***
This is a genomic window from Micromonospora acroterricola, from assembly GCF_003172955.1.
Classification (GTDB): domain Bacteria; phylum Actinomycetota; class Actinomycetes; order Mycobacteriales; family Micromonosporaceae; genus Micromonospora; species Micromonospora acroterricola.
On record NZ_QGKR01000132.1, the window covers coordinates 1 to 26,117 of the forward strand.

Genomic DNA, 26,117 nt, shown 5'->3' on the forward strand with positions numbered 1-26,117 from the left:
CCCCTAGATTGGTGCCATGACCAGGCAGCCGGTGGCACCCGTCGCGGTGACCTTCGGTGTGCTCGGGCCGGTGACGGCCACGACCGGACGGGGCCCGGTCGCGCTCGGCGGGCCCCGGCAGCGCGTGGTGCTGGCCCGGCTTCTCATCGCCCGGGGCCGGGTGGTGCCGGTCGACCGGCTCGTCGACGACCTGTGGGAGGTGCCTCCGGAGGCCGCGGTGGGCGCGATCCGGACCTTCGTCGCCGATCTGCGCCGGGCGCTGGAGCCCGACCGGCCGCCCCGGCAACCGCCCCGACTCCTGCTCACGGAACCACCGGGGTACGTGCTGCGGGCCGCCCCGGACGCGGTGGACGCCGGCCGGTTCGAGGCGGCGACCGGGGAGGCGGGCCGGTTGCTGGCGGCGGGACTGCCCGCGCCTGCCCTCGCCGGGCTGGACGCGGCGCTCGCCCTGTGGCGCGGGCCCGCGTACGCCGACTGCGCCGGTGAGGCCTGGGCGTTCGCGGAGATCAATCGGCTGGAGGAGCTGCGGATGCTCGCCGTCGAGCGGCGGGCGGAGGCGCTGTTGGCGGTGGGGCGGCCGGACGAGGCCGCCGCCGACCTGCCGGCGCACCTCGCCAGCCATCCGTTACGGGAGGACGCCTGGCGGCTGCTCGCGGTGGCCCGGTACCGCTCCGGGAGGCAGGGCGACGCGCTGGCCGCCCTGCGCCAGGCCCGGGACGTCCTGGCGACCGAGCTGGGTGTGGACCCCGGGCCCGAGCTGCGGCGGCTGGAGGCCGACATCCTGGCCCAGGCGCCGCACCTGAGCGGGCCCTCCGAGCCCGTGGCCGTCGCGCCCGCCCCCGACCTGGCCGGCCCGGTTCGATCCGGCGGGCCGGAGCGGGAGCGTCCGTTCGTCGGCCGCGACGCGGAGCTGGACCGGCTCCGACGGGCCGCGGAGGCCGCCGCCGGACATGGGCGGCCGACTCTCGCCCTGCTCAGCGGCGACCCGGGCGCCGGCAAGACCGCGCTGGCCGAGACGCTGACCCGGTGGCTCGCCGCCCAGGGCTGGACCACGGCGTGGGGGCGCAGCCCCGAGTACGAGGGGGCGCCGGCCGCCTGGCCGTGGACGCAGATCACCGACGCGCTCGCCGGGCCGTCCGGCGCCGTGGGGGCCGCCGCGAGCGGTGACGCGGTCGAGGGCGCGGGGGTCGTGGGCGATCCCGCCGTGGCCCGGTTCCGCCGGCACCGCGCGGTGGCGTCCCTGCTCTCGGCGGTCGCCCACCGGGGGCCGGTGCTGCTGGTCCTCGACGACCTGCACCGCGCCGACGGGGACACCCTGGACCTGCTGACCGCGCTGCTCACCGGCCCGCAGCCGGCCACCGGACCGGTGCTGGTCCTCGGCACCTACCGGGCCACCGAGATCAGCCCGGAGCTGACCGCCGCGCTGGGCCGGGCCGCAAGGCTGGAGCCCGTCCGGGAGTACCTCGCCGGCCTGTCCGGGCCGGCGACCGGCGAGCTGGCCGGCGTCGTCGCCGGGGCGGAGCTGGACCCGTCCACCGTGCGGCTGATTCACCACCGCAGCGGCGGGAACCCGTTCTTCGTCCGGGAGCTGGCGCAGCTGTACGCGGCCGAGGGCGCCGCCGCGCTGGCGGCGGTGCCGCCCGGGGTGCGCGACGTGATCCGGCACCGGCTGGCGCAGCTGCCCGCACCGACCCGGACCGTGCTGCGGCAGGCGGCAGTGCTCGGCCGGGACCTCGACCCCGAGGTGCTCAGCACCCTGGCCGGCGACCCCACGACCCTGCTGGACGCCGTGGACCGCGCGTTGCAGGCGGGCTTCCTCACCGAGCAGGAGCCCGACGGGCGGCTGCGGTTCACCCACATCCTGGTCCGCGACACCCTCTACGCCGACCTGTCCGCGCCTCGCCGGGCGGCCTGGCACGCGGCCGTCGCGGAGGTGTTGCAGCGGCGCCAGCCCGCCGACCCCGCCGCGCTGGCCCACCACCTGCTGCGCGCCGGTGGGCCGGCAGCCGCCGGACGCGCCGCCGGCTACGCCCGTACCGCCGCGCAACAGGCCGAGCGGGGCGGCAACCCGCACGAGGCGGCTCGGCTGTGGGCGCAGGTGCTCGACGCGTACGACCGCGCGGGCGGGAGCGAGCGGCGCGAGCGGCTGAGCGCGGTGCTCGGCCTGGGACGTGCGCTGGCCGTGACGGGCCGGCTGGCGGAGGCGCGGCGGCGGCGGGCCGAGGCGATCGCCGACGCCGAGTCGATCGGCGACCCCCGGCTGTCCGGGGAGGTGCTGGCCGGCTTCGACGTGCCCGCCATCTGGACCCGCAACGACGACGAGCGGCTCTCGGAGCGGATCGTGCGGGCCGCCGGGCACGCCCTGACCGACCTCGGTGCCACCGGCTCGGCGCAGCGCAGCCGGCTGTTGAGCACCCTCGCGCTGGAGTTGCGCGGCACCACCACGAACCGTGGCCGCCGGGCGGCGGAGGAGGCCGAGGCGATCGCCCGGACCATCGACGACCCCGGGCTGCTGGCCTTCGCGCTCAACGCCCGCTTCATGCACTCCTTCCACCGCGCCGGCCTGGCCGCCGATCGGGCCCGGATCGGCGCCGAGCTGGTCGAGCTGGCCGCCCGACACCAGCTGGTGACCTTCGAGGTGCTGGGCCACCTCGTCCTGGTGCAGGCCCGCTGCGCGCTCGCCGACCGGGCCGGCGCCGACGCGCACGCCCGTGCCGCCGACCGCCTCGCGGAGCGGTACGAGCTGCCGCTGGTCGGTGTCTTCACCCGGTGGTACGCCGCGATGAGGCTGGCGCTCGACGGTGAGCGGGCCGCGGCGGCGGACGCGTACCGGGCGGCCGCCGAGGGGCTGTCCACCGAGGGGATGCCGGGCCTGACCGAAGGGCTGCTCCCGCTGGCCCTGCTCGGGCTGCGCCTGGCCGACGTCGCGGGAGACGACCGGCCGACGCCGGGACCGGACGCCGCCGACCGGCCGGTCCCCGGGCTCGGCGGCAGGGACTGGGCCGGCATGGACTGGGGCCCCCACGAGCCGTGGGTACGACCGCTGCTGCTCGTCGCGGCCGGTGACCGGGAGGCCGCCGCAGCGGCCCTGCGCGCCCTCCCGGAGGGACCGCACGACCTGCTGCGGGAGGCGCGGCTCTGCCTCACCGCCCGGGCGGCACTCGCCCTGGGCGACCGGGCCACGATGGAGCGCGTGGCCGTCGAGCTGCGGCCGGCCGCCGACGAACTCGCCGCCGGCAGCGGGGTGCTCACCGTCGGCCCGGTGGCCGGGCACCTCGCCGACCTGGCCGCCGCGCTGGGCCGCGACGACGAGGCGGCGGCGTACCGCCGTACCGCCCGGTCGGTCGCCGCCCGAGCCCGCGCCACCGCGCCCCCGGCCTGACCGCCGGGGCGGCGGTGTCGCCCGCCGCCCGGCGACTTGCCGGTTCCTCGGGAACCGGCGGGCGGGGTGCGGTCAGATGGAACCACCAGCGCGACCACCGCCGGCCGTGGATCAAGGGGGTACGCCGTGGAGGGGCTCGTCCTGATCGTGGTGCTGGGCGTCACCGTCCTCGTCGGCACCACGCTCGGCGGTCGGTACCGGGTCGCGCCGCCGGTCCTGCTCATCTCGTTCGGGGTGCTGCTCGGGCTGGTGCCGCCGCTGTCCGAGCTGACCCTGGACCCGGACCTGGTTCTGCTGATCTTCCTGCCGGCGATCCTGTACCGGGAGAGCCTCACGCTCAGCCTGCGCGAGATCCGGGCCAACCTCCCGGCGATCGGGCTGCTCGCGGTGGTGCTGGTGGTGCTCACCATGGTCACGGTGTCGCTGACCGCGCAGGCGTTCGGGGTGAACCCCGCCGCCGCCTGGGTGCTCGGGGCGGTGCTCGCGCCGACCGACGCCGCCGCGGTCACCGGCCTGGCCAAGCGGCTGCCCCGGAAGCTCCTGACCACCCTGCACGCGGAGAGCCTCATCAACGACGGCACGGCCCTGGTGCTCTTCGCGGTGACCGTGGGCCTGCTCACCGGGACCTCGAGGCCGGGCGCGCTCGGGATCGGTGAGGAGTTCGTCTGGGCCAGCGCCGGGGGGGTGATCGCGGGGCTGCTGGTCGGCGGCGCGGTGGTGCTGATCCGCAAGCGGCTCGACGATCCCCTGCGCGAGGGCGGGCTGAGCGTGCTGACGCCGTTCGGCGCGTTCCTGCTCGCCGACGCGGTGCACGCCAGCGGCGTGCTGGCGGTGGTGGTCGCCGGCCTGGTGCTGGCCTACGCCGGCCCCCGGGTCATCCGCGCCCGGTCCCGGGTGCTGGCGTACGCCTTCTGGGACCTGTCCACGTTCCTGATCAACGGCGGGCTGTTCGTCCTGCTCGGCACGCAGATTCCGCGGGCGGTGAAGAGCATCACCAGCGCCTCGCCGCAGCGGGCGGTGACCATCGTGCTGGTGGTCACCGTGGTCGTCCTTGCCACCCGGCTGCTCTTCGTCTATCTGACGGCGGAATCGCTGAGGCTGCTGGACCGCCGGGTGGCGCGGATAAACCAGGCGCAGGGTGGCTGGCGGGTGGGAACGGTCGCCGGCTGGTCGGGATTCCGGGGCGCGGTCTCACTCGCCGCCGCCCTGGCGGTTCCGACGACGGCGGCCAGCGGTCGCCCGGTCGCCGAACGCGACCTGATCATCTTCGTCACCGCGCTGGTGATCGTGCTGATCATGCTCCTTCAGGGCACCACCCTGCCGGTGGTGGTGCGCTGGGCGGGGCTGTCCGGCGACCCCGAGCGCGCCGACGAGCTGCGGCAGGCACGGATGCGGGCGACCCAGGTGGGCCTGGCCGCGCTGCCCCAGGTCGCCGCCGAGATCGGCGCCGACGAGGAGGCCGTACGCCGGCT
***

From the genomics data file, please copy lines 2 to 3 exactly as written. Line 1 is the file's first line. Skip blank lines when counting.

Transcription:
Classification (GTDB): domain Bacteria; phylum Actinomycetota; class Actinomycetes; order Mycobacteriales; family Micromonosporaceae; genus Micromonospora; species Micromonospora acroterricola.
On record NZ_QGKR01000132.1, the window covers coordinates 1 to 26,117 of the forward strand.